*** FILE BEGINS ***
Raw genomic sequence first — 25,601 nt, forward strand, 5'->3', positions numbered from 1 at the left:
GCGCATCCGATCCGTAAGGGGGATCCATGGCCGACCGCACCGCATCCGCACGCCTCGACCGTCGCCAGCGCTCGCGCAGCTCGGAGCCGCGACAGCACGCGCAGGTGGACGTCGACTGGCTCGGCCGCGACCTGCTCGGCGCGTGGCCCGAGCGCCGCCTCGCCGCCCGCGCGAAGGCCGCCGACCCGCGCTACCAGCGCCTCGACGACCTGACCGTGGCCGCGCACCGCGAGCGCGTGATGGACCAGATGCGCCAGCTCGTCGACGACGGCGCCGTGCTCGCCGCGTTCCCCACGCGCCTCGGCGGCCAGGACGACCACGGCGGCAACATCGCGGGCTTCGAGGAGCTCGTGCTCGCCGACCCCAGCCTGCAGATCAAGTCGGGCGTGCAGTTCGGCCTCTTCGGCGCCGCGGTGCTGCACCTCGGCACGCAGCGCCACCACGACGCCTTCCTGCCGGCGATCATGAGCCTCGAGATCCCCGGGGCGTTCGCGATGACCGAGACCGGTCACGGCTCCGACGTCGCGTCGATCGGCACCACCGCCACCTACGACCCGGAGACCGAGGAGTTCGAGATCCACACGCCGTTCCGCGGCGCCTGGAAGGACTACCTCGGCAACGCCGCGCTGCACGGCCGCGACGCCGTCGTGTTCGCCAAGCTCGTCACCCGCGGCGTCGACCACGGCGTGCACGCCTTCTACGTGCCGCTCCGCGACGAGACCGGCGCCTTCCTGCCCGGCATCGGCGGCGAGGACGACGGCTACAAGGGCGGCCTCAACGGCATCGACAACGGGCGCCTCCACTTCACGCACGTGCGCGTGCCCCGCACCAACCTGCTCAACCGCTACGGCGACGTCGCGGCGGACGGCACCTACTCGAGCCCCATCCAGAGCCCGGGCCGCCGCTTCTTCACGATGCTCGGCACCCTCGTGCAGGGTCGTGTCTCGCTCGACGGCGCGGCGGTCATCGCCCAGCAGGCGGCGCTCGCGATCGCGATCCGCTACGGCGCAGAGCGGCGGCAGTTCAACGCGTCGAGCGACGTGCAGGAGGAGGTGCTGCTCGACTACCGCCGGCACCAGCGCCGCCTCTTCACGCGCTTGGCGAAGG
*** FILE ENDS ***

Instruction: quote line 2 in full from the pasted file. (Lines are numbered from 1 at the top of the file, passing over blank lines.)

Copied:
GCGCATCCGATCCGTAAGGGGGATCCATGGCCGACCGCACCGCATCCGCACGCCTCGACCGTCGCCAGCGCTCGCGCAGCTCGGAGCCGCGACAGCACGCGCAGGTGGACGTCGACTGGCTCGGCCGCGACCTGCTCGGCGCGTGGCCCGAGCGCCGCCTCGCCGCCCGCGCGAAGGCCGCCGACCCGCGCTACCAGCGCCTCGACGACCTGACCGTGGCCGCGCACCGCGAGCGCGTGATGGACCAGATGCGCCAGCTCGTCGACGACGGCGCCGTGCTCGCCGCGTTCCCCACGCGCCTCGGCGGCCAGGACGACCACGGCGGCAACATCGCGGGCTTCGAGGAGCTCGTGCTCGCCGACCCCAGCCTGCAGATCAAGTCGGGCGTGCAGTTCGGCCTCTTCGGCGCCGCGGTGCTGCACCTCGGCACGCAGCGCCACCACGACGCCTTCCTGCCGGCGATCATGAGCCTCGAGATCCCCGGGGCGTTCGCGATGACCGAGACCGGTCACGGCTCCGACGTCGCGTCGATCGGCACCACCGCCACCTACGACCCGGAGACCGAGGAGTTCGAGATCCACACGCCGTTCCGCGGCGCCTGGAAGGACTACCTCGGCAACGCCGCGCTGCACGGCCGCGACGCCGTCGTGTTCGCCAAGCTCGTCACCCGCGGCGTCGACCACGGCGTGCACGCCTTCTACGTGCCGCTCCGCGACGAGACCGGCGCCTTCCTGCCCGGCATCGGCGGCGAGGACGACGGCTACAAGGGCGGCCTCAACGGCATCGACAACGGGCGCCTCCACTTCACGCACGTGCGCGTGCCCCGCACCAACCTGCTCAACCGCTACGGCGACGTCGCGGCGGACGGCACCTACTCGAGCCCCATCCAGAGCCCGGGCCGCCGCTTCTTCACGATGCTCGGCACCCTCGTGCAGGGTCGTGTCTCGCTCGACGGCGCGGCGGTCATCGCCCAGCAGGCGGCGCTCGCGATCGCGATCCGCTACGGCGCAGAGCGGCGGCAGTTCAACGCGTCGAGCGACGTGCAGGAGGAGGTGCTGCTCGACTACCGCCGGCACCAGCGCCGCCTCTTCACGCGCTTGGCGAAGG